John Mayo and his colleagues are stoked for what will be an intense next few months. “We’re getting off the high of doing well at design weekend, but now the whole world is going to be watching us.” He’s referring to his team’s sort-of-surprising, sort-of-not first place finish at the first leg of SpaceX’s Hyperloop Pod Competition last month in Texas. He’s also referring to the daunting task of building a working, human-scale Hyperloop pod capable of zooming around at speeds of up to 700 mph. They have until the summer to make it happen.

Mayo is the project manager for the Massachusetts Institute of Technology Hyperloop team, which took home top honors for the competition’s design weekend at Texas A&M in late January. MIT’s first-place finish was followed by Delft University of Technology of the Netherlands. The University of Wisconsin, Virginia Tech, and the University of California, Irvine rounded out the top five.

While MIT didn’t have it locked up — there were a ton of really compelling designs put forth by a ton of teams from institutions large and small — it was favored to win. But when you’re sponsored by the nation’s (and arguably the world’s) best engineering school, you’re expected to show up to these kinds of competitions as a leading contender.

This was just the first leg of the competition, its purpose to whittle down the incredibly big pool to just 10 teams. These final contenders will now build and put their pods into action at a one-mile, six-foot-diameter track in Hawthorne, California, this summer.

For now, MIT Hyperloop has emerged as the team to beat. And they did it with a design that didn’t even have room for a single person, or even cargo.

I know what you’re thinking — how the hell can you win a transportation design competition when your design can’t technically transport anything?

The point of the competition is to demonstrate the feasibility of getting something like Hyperloop to actually run — that you can have a pod move through a giant tube based just on air pressure and manage to get you from San Francisco to L.A. in 30 minutes.

With that in mind, the MIT team was aiming for the minimum standards that would let them prove the concept. While Musk’s original white paper pitched something that would move at 700 mph, the actual test for the competition just needs to go at 240 mph.

Mayo tells Inverse the team identified five parts most important to Hyperloop: levitation, braking, control, high speed acceleration, and telemetry. The team specifically chose to focus on the first three — so while the pod could very well hit a top speed of 700 mph, that’s not what its optimized for.

Mayo and his colleagues chose to make levitation possible through magnets, since SpaceX has veered away from the white paper concept of a smooth tube, to a tube with a concrete layer and aluminum plates on the bottom, and an aluminum rail on the top, with welds about a half-inch tall. Using the surface of tube, Mayo says, isn’t really viable anymore. The aluminum tracks make it possible to work with air bearings, but they also offer electrodynamic suspension via magnetic levitation.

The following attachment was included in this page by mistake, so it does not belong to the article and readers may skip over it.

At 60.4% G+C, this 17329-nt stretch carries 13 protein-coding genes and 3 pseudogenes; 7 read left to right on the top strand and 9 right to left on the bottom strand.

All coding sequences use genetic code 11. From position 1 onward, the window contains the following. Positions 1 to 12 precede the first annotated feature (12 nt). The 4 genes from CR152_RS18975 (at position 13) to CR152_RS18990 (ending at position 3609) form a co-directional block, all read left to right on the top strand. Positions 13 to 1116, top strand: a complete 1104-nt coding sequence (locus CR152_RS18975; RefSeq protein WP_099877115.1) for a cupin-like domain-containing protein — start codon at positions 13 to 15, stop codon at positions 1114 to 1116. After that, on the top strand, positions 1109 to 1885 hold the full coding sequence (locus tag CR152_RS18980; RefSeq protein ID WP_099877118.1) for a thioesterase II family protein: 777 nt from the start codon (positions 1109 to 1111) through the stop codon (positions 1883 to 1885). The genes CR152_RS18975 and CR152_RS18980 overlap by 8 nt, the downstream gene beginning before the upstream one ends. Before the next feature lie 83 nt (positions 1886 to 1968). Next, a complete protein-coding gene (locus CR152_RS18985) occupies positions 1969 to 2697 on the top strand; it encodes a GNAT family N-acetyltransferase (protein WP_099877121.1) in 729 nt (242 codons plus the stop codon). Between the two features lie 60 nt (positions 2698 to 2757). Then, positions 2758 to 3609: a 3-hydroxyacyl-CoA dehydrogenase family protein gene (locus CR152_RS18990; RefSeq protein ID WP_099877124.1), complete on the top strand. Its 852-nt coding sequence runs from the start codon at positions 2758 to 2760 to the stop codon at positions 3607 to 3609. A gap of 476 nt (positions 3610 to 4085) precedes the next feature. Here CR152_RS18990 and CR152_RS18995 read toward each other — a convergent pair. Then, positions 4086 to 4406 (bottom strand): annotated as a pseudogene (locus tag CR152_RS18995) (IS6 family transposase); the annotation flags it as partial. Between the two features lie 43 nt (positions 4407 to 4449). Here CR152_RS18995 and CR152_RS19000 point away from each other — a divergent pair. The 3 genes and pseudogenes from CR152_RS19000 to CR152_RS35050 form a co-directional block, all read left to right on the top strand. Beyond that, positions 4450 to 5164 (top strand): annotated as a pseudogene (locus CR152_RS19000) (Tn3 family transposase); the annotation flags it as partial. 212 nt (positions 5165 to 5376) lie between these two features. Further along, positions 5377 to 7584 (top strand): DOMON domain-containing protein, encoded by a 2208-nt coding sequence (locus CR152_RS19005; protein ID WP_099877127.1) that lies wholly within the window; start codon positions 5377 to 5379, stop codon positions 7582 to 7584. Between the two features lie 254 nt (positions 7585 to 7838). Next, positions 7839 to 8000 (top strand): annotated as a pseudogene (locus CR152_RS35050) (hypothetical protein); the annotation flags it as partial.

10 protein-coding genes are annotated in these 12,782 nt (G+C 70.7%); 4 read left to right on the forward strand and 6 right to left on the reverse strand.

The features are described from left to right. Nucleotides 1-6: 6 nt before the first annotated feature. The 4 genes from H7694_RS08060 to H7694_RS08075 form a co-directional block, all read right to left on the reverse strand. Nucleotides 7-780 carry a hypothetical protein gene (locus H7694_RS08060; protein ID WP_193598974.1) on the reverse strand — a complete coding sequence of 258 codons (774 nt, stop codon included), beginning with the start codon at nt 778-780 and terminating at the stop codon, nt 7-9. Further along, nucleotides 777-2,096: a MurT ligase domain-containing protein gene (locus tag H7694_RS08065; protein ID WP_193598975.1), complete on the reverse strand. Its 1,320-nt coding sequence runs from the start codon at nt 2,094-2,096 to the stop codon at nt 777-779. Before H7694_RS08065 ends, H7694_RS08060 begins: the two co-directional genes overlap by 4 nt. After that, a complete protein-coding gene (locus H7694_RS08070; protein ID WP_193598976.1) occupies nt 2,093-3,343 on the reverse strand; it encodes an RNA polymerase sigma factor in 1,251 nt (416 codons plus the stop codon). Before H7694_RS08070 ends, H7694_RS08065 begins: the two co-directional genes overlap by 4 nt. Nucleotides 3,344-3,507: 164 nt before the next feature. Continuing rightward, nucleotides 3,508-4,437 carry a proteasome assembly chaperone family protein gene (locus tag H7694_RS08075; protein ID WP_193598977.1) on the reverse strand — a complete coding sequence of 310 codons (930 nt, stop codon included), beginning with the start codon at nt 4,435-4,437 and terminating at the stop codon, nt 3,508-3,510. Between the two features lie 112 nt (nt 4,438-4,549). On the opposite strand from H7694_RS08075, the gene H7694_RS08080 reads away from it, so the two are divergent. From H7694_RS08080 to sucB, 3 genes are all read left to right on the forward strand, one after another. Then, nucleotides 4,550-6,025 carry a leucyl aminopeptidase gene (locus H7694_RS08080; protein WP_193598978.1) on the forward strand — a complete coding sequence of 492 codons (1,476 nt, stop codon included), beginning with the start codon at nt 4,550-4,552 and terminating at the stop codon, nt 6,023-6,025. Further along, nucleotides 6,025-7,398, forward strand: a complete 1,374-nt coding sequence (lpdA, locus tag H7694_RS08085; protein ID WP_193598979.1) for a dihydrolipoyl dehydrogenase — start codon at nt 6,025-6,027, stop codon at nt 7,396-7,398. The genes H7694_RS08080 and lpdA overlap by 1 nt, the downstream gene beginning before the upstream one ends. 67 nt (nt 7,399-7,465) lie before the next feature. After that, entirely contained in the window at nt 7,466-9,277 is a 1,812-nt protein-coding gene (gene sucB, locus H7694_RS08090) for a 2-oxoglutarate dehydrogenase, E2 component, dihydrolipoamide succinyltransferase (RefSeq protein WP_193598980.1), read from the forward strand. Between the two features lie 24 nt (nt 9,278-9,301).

“It uses no power,” says Mayo. “That actually works better than air bearings.”

The team was adamant about developing a braking system that could ensure safety at ultra-high speeds. “In an actual Hyperloop, you wouldn’t stop [the pod] at 2.4 Gs,” says Mayo. “But on the mile-long test track, without people, you need to after you get up to high speeds, to prove your levitation systems work correctly.”

Since the competition pod doesn’t hold people, the MIT team “chose to scale [the pod] down into something that we could build,” says Mayo. The team has to have it built by June and there is still plenty of testing to do. Figuring out how to have another passenger compartment is currently a bit less important than, say, creating the systems for braking and control.

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One of the predominant ways MIT separated itself from the competition was the manufacturability of their creation. Every single part was carefully analyzed and scrutinized before the team decided to make it a permanent part of the design. These considerations might be at the cost of a more appealing and sleek look, but for Mayo and his teammates, that’s a small price to pay. “That’s not necessary to prove Hyperloop,” Mayo asserts.

But in other ways, MIT’s design was very similar to their competition — like in closely collaborating with business students the way teams like Carnegie Mellon University’s did.

In addition, a few private companies are helping to sponsor the team and provide financial investment. One of those companies, Magplane Technology, designs and fabricates pipeline transport systems used in current and planned transportation projects.

Still, the MIT team is primarily focused on the engineering and manufacturing of their prototype right now, for the final round of the competition.

Limitations to the team’s design do persist, though: The electrodynamic suspension system is not something that’s been very widely tested, so the team’s proposed levitation method is relatively new. Like the braking, the levitation system is designed for high speeds and is difficult to test at lower speeds. This will pose problems for how the team will test and troubleshoot the pod before the summer’s main event at the Space X competition (date and location TBA.

All eyes are on MIT at this point, and nobody knows this better than the team. “We know we have to go out and impress,” says Mayo. “But we’ll be sure to impress.”

Photos via MIT Hyperloop

Neel is a science and tech journalist from New York City, reporting on everything from brain-eating amoebas to space lasers used to zap debris out of orbit, for places like Popular Science and WIRED. He's addicted to black coffee, old pinball machines, and terrible dive bars.